My road trip diet would cause the 100 Days of Real Food lady to gag and probably report me to CPS.  I do not bake homemade granola for road trips.  I pack commercial-sized bags of trail mix that have sugar listed as the second ingredient right after hydrogenated oil.  I do not pack fruit.  Fruit is juicy and messy and is often shaped like a ball that can be pelted at the back of my head at any moment.  I pack fruit snacks full of red dye number 47 and yellow dye number 63.  When I’m on a road trip I’m every child’s dream and every nutritionist’s nightmare.

As usual, none of this has anything to do with my story.  I am kind of hoping that some of you will reassure me that you, too, eat like college students while on road trips.  The only things that differentiate me from a college student are that I’m old and I can’t figure out how to make Ramen in my minivan.  Also, I drive a minivan.

I’m going to bring you into my holiday at the point where I was driving with my mom, dad, The Good One and The Beast in a caravan with my oldest sister and her family.  We were traveling from Richmond, Virginia to Jacksonville Beach, Florida to spend a day at the beach before heading to Disney.

Sounds glamorous, doesn’t it?  It wasn’t.

If you ever have the opportunity to take a road trip with me, I really suggest that you just go ahead and turn down that opportunity because, awesome snacks notwithstanding, there is a good chance that your road trip is going to take about 50% longer than it should.

On this trip to Jacksonville Beach, Florida, the extended travel time was due to having five people with unsynchronized bladder issues, a very long stop at a Burger King so that The Beast could play for an hour, and a navigation system who was on her period and thought it would be a hoot to send me to my destination via the most circuitous route possible.  You think I’m kidding, but as we approached our hotel in Jacksonville, my van told me to take the exit one mile past the hotel and then circle back via the frontage road to the hotel.  I obediently did what she told me to do, thinking that perhaps there was a one-way street or some other issue that would have prevented me from getting to my hotel should I take the most obvious exit.  There was not.  She’s just a bitch.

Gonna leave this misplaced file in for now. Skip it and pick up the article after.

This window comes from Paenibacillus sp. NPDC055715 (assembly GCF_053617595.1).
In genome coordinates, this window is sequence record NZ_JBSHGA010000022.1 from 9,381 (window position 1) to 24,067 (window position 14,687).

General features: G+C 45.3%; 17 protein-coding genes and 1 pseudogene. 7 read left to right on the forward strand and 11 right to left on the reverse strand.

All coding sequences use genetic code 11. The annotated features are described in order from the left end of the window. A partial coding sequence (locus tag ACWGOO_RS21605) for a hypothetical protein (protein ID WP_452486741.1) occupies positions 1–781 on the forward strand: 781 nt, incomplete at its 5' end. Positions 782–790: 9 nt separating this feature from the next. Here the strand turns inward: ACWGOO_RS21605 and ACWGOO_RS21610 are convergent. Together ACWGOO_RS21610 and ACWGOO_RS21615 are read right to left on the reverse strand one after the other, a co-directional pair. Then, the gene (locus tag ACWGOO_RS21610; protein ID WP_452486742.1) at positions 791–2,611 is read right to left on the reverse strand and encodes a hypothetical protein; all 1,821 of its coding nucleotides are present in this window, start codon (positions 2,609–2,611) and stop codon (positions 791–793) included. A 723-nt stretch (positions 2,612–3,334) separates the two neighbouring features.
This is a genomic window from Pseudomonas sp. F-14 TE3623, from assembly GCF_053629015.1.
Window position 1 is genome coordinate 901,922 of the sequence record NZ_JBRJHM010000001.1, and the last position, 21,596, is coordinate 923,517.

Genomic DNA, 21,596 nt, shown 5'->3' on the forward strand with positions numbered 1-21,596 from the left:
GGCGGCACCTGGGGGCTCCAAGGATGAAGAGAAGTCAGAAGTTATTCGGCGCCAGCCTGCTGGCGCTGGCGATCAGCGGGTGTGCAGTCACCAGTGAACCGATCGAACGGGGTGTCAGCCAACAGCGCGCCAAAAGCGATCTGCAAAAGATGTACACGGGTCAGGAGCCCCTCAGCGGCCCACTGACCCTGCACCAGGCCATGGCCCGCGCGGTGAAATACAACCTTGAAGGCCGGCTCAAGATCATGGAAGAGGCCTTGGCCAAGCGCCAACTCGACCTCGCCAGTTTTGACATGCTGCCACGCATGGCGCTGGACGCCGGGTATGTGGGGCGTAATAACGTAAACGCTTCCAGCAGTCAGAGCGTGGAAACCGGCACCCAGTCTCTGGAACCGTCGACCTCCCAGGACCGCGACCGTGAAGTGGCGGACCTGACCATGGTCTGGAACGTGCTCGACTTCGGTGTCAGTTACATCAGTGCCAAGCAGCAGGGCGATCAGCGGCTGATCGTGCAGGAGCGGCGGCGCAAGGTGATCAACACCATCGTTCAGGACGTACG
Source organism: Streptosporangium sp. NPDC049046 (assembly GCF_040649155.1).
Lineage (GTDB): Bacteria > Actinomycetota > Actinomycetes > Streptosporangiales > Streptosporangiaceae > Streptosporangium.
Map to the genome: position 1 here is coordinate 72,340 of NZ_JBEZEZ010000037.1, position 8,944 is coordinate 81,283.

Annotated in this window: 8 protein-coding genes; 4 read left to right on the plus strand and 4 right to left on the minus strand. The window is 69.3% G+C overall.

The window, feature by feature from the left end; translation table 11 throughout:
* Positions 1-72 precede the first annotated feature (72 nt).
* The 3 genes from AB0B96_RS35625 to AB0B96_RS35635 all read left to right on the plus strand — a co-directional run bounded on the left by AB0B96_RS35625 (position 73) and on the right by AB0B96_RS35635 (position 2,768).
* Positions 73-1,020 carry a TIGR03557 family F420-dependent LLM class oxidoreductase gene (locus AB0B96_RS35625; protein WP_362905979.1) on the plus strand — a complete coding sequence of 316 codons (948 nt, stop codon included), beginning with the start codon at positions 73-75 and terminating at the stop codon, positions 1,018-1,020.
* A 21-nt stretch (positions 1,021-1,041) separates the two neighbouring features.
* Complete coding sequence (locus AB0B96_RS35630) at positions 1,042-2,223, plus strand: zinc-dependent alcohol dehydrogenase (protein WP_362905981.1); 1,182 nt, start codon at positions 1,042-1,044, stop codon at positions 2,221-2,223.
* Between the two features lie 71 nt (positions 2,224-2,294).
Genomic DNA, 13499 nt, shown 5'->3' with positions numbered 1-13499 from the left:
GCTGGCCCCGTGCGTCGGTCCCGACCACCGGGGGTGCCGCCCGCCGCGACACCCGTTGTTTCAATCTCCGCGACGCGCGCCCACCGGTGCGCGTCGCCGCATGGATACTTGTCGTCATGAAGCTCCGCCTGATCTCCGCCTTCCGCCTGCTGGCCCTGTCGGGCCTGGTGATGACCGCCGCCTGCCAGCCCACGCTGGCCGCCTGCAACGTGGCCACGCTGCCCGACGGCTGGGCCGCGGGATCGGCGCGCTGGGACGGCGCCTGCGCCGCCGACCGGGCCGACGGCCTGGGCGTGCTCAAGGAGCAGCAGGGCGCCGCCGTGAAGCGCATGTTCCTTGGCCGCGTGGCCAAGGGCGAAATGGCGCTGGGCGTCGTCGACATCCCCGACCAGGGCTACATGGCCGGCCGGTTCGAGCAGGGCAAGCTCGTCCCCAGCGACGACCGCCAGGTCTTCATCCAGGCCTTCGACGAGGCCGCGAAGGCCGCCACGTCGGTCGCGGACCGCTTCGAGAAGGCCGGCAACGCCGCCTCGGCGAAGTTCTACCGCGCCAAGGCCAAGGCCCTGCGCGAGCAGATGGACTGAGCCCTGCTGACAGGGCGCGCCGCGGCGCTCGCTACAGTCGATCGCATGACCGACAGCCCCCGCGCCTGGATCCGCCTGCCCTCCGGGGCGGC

So, the Saturday morning before last, after spending 12 hours on what should have been a 9 ½ hour road trip, I pulled my van into the hotel parking lot at 12:35 a.m.  My sister and her family had arrived 90 minutes earlier despite the fact that they left after we did.  Their van wasn’t being a bitch.

My sister had picked up our room key and had set up a cot in the room that we would be sleeping in.  The plan was for my mom and dad to share a bed, The Good One and me to share a bed and The Beast to sleep in a cot.  However, upon getting to the room, my sister informed us that her room had recently been sprinkled with a carpet freshener (likely because someone died on the floor) and that when she entered the room, her lips went numb.  My mom has asthma and there was no way that she was going to be able to sleep in that room without being intubated, so we decided we’d all hunker down together.

My mom and dad climbed into bed and were asleep within minutes.   The Good One and I were in bed, The Beast was on the cot and my sister was on a chair.  The Good One did offer to sleep on the chair, but my sister insisted that she sleep there.  So for five minutes that’s how we lay.

Then The Beast decided that he’d rather sleep with me in the bed.  So up he crawled.  The Good One climbed into the cot and my sister climbed into the bed with The Beast and me.  Now, the cot that The Good One climbed into was not a full-sized cot.  It was a Star Wars cot meant for a toddler, not a 10-year-old who is over 5 feet tall, so The Good One had a very difficult time getting comfortable.  He shifted and shimmied and tossed and turned for what seemed like 390 days, and then my sister said, “Good One, why don’t you sleep across the foot of the bed.”